Perhaps it was this exercise of putting together the lunisolar convergences between the ancient feasts and our modern Gregorian calendar that helped Nate to see the significance of the Twentieth as a waning moon feast, since the Hegemon’s calendar was bound to the cycles of the moon. Hence the lunar symbol and the dark color of the cover, which reminds us of the night.

In a lunisolar calendar, months are moons. The waxing moon is around the 7th, the full moon is around the 14th (lasting about 2-3 nights), and the waning moon falls around the evening of the 20th-21st day. Perhaps Epicurus counted on Eikas being a stable tradition by tying them to these rhythms, since the phases of the moon never fail to continue.

Nietzsche said that Truth is a woman. In the Gnostic and Biblical tradition, Wisdom / Sophia is also feminine, and in Greek religion the Goddess of philosophy was Athena. The lunar cycles have always been tied to the rhythms of women’s bodies, so the choice of a monthly feast in some way recognizes that philosophy / wisdom follows these same rhythms.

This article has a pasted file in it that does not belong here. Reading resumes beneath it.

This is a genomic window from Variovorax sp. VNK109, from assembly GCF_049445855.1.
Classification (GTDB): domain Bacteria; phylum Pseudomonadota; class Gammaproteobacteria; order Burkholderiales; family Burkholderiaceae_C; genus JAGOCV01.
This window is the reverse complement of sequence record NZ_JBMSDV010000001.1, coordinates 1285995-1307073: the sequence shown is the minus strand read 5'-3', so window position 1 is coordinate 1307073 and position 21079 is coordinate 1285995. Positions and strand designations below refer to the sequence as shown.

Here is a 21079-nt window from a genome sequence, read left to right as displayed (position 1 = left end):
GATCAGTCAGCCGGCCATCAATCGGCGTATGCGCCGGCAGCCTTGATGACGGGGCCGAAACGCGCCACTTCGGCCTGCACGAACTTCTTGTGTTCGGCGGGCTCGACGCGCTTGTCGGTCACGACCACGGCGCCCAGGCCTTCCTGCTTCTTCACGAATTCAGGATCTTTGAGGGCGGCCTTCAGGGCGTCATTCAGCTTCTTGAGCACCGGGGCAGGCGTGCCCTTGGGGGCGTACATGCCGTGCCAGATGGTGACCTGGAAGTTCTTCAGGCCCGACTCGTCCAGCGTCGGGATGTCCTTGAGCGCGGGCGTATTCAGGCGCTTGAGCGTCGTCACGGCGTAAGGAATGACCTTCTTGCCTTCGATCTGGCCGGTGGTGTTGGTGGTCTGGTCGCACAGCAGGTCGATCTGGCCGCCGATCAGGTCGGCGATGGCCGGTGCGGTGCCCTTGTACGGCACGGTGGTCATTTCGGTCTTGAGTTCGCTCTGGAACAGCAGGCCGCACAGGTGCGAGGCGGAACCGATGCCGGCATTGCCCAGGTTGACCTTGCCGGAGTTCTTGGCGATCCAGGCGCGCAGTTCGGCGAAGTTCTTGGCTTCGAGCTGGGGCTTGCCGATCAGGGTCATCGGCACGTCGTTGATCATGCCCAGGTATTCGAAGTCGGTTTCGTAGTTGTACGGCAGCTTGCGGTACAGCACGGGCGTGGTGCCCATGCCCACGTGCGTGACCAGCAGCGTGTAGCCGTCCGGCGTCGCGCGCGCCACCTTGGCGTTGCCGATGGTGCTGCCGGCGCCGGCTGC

The waning moon is also (in the maiden-mother-crone scheme) tied to wisdom and to what Lucretius called the “sweet stability” of old age. To us, it’s a memorial service in honor of our elders, our sages. In terms of the rhythms of the moon and its connection with waters, the waning moon is tied to the neaptides, which are weak, steady, and unagitated tides, and again remind us of stability. The new and full moons, on the other hand, are the most agitated. Therefore, Eikas is a time that celebrates the stability and steadiness that we often associate with old age.


For some time, I’ve been saying that the Epicurean communities need something like a Bible, and Nate mentioned to me that I did influence him in this project, so I must have mentioned it to him. Years ago, I had the idea that Epicurean writings should be compiled into a searchable online resource similar to, which allows one to search for words or passages in many translations and versions, in many languages, has cross-references, and is a great resource for Bible students and scholars. I wanted De rerum natura, and the writings of the founders, to be included, with as many commentaries and study guides as we can include.

But creating this type of website requires lots of time, and a level of expertise that no one in our circle has. It’s much more practical and realistic (although it’s clear that it took Nate many hours of dedicated work) to publish a book like Hedonicon instead. I’m happy that he did. The Hedonicon is a scripture whose time has come.